By Claire West

Understanding how suppliers decide what to charge for goods and services can help businesses achieve better value for money, say procurement consultants Positive Purchasing.

The most useful question for purchasers to ask is not "what are my supplier's costs" as is sometimes suggested, but "how did my supplier arrive at their price?"

In Positive Purchasing's latest Thought Leadership article, The Price of Good Value, director Jonathan O'Brien describes some of the most common pricing models. These include "greed pricing" -- when the supplier takes
advantage of its position in the marketplace to hike up the price -- "value pricing", when a customer is persuaded to pay more for perceived extra value, and "budget pricing" when suppliers are given a price and
asked what they could provide for it.

O'Brien, author of Category Management in Purchasing, published by Kogan Page, writes: "Pricing, for the supplier, is not an exact science. A common mistake is to think that suppliers work to a precise formula to determine what they charge. In some sectors this may well be so, but for the most part price is a very flexible quantity.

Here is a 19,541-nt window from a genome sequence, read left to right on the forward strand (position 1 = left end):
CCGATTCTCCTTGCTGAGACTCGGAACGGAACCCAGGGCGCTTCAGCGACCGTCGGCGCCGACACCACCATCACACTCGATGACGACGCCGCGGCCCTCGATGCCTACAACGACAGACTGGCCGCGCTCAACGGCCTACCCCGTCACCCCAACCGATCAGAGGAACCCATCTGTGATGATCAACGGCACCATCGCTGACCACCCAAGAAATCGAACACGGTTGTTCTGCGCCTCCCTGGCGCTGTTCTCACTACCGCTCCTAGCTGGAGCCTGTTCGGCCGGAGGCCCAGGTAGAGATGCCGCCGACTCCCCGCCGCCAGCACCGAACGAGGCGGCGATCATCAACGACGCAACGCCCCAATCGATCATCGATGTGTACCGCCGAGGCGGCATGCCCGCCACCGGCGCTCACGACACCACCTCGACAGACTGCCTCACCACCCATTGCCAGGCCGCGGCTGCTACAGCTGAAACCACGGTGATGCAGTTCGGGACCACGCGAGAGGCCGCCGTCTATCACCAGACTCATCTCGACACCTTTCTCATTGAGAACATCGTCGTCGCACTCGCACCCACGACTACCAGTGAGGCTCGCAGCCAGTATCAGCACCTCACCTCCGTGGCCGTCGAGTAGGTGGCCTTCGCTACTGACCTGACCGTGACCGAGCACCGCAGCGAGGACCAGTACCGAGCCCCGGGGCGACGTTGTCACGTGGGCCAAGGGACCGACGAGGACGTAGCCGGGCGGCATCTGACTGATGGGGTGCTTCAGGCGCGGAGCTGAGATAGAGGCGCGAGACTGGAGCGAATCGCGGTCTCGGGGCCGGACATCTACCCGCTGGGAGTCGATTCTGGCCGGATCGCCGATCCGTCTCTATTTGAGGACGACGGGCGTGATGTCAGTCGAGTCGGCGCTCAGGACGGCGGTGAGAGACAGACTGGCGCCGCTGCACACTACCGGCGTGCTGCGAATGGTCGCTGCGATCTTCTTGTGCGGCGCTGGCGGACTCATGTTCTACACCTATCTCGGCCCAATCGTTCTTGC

"The key to achieving the optimum relationship between value and price is to examine what kind of model the supplier - consciously or otherwise -- is working to. This, in turn, will provide clarity about the figure you are willing to pay."

The Positive Purchasing article concludes: "So the most useful question for purchasers to ask is not necessarily 'what are my supplier's costs?' as is sometime suggested, but 'how did my supplier arrive at their price?'

"Understanding this will shine a light on the pricing model adopted by the supplier and enable the purchaser to negotiate more effectively to achieve a price acceptable to both parties."